I've used Avira in the past and overall, didn't have much of a problem with it. It was free, decent protection that was pretty quiet except for the very annoying "BUY ME NOW!" nag screens popping up in the middle of your work every few hours. Because of that, I've stayed away from it. AVG has moved into this realm, but with the option to delay messages to once every three days, I tolerate AVG. It's been a few years since I've used Avira, so I don't have much of an opinion of it these days.
Microsoft Security Essentials was an antivirus solution provided by none other than Microsoft itself for Windows. It started out as one of the best software for antimalware named "Bit Defender". Then Microsoft got their grubby paws on it, renamed it to "Windows Defender", and as far as I'm concerned, gutted anything of value from it. This all happened back around Windows XP. Microsoft has had a LONG time to improve on their protection software but unfortunately, it never really matured into anything of value. What should you expect from a company that is notorious for having security holes within their operating system?
Clamwin is the only free antivirus that does not and never will nag you. While I can't speak for it's effectiveness against other categories outside of trojans or viruses, it's open source, small, light, clean and legit. There's only one major problem with ClamWin and that is a lack of realtime protection. If you open a file, ClamWin will never try to make sure it's clean unless you tell it to before you open the file. ClamWins whole purpose is to scan a computer for infections. So, while it does a great job of scanning, it will ONLY find infections AFTER they are already there, not before. That's not saying much though considering the other free and even paid antiviruses don't even catch stuff and they all scan in realtime...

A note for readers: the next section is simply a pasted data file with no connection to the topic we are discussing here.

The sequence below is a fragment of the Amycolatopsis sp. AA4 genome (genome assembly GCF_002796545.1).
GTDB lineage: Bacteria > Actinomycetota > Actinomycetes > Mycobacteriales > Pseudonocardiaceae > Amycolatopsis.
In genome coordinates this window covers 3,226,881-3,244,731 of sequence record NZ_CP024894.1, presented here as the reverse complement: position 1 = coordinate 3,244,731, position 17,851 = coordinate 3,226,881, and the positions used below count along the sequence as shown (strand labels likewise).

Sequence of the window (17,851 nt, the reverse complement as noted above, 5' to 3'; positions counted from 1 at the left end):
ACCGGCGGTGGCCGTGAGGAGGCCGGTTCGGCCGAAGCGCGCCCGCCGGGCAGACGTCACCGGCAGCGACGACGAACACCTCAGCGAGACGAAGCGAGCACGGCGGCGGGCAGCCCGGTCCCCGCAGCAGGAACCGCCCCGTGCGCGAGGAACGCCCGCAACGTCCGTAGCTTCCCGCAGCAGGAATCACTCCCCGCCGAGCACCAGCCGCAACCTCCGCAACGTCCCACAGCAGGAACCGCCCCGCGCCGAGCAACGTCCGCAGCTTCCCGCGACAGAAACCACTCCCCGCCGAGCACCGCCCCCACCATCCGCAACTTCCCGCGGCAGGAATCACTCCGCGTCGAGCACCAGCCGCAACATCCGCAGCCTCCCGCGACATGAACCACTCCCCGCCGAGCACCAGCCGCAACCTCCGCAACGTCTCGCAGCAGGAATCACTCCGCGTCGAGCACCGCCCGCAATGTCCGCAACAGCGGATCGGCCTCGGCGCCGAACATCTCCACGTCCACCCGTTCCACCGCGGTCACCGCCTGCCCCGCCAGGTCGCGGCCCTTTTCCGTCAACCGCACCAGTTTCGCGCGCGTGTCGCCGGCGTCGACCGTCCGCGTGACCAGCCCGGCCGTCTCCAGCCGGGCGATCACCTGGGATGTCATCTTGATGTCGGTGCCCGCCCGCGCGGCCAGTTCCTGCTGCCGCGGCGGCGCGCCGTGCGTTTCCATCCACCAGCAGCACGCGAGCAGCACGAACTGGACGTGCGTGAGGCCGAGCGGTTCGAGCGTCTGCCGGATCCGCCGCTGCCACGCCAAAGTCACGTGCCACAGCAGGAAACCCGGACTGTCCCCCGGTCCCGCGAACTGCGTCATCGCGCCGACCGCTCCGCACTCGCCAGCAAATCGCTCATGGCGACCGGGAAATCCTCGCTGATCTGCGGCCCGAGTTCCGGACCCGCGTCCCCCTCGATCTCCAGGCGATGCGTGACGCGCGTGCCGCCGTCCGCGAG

Good old Norton. Norton has been around a long time and waaaayyy back in the day, it was a great piece of software. Over the years though, they felt like customers weren't getting enough "Bang for their buck" so Norton started adding all sorts of whistles and bells caused it to become a bloated, overloaded, very annoying antivirus that was "decent" to put it nicely. Where they sit today is anybody's guess. It's been a while since I've run across a client who's used Norton, so I don't know if they ever slimmed it down or got better so I'm speaking from a dated product standpoint.